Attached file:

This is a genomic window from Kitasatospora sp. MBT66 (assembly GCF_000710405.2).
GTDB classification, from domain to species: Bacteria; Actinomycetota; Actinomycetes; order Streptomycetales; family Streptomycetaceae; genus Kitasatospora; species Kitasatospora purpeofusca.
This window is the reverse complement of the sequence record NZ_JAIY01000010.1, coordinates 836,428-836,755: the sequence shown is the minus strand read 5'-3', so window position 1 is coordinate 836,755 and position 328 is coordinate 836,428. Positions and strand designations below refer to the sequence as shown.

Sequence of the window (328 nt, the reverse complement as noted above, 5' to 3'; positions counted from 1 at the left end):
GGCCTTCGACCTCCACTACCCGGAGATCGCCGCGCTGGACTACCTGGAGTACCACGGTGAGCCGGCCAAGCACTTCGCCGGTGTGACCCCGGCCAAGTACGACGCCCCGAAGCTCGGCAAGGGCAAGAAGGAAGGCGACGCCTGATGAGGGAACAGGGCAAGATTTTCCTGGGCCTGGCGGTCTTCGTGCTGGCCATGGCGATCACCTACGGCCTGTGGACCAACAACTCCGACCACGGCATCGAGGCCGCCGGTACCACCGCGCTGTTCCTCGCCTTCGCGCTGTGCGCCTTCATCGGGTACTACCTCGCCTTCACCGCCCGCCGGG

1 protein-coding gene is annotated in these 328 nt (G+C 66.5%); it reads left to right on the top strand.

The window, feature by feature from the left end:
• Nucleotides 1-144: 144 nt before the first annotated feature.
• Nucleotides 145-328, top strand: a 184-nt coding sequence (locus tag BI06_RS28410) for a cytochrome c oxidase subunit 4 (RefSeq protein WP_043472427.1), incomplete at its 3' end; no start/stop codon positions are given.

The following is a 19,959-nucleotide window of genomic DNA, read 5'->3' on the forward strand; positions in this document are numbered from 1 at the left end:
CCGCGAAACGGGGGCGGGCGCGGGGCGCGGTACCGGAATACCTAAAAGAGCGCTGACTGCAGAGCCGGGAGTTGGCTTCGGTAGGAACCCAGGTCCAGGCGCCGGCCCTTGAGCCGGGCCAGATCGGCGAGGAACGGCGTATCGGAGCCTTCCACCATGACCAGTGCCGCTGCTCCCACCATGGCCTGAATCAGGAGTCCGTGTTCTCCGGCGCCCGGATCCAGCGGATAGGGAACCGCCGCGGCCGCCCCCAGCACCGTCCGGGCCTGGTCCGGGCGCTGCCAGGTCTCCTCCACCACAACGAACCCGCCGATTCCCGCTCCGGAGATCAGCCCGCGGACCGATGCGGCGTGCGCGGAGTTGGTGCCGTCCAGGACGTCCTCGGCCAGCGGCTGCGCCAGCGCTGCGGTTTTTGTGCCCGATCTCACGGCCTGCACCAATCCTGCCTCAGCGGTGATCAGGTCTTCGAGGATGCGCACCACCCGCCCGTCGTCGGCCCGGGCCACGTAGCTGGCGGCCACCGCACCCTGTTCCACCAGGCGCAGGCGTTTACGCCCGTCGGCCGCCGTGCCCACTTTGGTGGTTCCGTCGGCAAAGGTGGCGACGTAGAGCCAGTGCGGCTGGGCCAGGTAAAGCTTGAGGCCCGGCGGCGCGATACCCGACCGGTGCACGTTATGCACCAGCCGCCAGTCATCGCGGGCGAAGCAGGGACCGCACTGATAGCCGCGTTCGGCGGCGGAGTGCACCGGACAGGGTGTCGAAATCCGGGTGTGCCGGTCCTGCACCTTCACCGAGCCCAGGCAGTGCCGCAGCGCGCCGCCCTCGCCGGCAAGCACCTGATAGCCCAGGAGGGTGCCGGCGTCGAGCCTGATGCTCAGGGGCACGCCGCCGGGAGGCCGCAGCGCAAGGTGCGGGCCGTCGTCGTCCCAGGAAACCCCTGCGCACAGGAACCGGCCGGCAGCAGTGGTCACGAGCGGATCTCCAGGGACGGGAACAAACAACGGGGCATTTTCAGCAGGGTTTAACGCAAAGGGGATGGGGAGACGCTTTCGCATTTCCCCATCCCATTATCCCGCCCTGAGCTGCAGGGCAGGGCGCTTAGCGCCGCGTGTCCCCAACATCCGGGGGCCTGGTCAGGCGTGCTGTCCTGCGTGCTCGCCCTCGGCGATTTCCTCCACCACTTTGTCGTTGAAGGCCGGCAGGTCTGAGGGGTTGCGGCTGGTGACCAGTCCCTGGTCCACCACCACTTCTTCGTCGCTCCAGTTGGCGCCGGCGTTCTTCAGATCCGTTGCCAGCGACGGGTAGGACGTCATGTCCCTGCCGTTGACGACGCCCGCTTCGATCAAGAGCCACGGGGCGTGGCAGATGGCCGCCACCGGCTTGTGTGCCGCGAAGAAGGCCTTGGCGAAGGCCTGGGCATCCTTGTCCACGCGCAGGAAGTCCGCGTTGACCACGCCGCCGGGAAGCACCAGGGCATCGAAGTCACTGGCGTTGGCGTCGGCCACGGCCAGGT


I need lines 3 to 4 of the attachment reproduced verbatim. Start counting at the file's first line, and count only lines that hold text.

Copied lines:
This window is the reverse complement of the sequence record NZ_JAIY01000010.1, coordinates 836,428-836,755: the sequence shown is the minus strand read 5'-3', so window position 1 is coordinate 836,755 and position 328 is coordinate 836,428. Positions and strand designations below refer to the sequence as shown.

Sequence of the window (328 nt, the reverse complement as noted above, 5' to 3'; positions counted from 1 at the left end):